10/03/12 freshlypieced.blogspot.com
If you haven't picked up this book yet, you really should. I think I love every single pattern in there. So many I want to make, so little time! (There aren't many books out there I can say that about.) In fact, it was difficult to choose just one for this post. Fortunately, this quilt is going to be a wedding gift, so I ended up choosing the one I thought the happy couple would like the most and started gleefully chopping up my scraps. I followed the pattern in the book to a T, and that's rare for me these days. (Another sign of how much I like this book!) I stuck with the three-color-scheme of the original quilt (although I used a different trio of colors), I cut all my string scraps to the sizes from the book, and I even quilted it the same as the original, with wavy lines going in the opposite direction of the strings. The result is a fabulous scrap quilt that's still modern and not overwhelming scrappy. : ) I pretty much cleared out my gray scrap bin on this one—in fact, I even had to supplement a bit from my stash. And this was such a fun, low-pressure project to sew. Sewing strings together in this way is low-key and doesn't require a whole lot of thought or concentration, and that's exactly the kind of project I needed last week.
11/1/12 Quilts & More
Get ideas and inspiration to organize (and use) fabric scraps. Give bits and snippets new life by stitching them together to create stunning modern, scrappy quilts.
From the Publisher
Sunday Morning Quilts shows you how to use every last scrap of treasured fabric in your collection. In sixteen new and delightful projects, the book champions the original ethos behind patchwork - make do and mend. However, the quilts in the book are decidedly modern in design, construction, fabric choice and colour. The quilts are mostly made from what would normally be seen as leftovers, i.e. any piece of fabric less than a 1/4 yard in size. Careful attention is paid to the need to sort your scraps before embarking on a scrappy quilt: in fact, preparation and quilting/binding basics take up almost half the book before the projects begin. The projects are then organized so that you can take advantage of your scraps from the largest pieces to the smallest. This is to encourage you to work through your oddments in a systematic manner and eventually end up with no scraps at all, and then you have the perfect excuse to buy lots more gorgeous fabric. The first project is a lovely idea to get your preparation started - quilted storage boxes in rainbow colours to organize all your scraps! The quilts are bold, bright and clean, and the co-authors actively encourage you to be creative and to come up with your own designs.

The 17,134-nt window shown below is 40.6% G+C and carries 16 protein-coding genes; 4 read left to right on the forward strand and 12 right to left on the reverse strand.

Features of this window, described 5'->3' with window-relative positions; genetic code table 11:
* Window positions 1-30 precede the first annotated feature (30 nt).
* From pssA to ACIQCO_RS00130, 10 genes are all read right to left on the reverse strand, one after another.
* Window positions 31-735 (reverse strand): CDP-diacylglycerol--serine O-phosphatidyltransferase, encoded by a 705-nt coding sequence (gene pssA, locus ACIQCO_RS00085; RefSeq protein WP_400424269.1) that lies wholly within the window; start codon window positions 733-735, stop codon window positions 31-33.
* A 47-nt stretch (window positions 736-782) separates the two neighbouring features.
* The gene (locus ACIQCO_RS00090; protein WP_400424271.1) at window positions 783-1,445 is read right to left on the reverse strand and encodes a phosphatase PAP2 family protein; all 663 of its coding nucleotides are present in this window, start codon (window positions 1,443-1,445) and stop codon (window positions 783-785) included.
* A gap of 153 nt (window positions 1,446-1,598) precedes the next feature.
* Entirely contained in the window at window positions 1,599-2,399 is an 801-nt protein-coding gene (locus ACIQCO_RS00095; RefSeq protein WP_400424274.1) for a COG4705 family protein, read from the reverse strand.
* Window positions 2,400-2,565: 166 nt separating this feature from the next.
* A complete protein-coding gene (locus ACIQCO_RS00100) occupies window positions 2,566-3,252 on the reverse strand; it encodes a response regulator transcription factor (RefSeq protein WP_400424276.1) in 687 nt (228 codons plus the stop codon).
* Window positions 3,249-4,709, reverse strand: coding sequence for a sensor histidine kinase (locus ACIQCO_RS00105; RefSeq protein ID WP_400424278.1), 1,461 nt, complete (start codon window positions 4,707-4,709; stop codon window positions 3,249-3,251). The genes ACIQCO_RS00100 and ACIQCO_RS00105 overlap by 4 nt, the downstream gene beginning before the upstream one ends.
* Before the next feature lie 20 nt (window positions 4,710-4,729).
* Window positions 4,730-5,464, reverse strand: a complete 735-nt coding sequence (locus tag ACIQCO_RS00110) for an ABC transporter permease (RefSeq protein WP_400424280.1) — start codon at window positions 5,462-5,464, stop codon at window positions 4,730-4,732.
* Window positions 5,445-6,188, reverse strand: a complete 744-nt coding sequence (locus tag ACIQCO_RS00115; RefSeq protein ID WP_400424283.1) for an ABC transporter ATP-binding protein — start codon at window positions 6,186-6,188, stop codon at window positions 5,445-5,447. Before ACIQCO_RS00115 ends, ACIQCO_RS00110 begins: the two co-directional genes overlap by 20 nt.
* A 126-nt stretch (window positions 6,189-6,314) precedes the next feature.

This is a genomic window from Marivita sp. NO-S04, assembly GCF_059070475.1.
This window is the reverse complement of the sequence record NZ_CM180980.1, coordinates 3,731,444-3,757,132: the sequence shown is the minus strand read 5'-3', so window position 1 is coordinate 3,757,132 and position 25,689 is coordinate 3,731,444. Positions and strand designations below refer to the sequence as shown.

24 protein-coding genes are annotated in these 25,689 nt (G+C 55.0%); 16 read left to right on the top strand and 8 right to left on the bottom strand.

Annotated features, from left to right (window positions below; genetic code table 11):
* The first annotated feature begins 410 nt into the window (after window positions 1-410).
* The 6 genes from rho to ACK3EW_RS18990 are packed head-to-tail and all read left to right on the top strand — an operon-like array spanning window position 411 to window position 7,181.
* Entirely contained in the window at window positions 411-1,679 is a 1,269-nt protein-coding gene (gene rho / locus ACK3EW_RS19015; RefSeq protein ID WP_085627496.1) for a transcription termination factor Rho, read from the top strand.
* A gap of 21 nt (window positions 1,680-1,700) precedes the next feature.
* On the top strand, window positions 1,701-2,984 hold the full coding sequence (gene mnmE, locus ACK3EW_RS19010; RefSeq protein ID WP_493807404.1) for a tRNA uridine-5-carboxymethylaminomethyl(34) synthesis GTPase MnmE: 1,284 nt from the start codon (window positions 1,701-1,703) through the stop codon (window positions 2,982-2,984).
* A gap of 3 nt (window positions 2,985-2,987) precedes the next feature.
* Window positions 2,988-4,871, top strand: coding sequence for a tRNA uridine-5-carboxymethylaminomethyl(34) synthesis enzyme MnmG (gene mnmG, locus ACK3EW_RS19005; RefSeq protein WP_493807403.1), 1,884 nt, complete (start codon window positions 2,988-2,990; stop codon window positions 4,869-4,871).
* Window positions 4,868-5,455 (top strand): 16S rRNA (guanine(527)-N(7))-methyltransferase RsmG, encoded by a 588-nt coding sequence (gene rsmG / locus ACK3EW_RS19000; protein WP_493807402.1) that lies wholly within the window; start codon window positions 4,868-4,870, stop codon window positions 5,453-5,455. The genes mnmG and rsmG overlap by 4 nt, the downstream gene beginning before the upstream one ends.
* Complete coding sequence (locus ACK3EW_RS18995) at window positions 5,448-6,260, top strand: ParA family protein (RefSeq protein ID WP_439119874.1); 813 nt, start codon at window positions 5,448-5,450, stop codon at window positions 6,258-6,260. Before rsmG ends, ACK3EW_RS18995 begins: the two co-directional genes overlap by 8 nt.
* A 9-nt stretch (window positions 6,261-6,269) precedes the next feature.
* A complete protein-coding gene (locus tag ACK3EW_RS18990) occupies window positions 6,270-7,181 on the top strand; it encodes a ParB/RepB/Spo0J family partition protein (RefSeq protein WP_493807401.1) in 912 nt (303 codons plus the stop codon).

--Popular Patchwork Magazine; February 2012

Celebrate great fabric by using every scrap-this is the premise behind Sunday Morning Quilts. Modern quilters Amanda Jean Nyberg and Cheryl Arkison share a passion for scraps. From sorting to piecing to finishing, this book will help you turn your treasured leftovers into a modern quilt with your own Sunday-morning style.
--Stitch, 06/26/12

Sunday Morning Quilts, by Amanda Jean Nyberg and Cheryl Arkison, is so lovely–but my favorite part is the way it really challenges you to think about your scraps and how to use them. The simple fact that Amanda Jean uses every. single. scrap. of fabric makes me want to be even more ridiculously frugal than I already am–and to figure out where I put the box that has my existing scrap projects in it so I can get them completed. I organize my scraps a little differently than they suggest in the book–I have specific projects in mind and add scraps to those project baskets as I work–but I really like the way they’ve defined various sizes of scrap and used those to create some really great modern projects. Plus, there’s a whole idea of working with a scrap “slab” in the book that gets the gears working in my brain, imagining how those slabs could be composed and work together to create something I haven’t seen before. The photography in this book is exceptionally good, and the use of pyramids in the Nap Like an Egyptian quilt is downright inspired. --whipstitchfabrics.com; July 11, 2012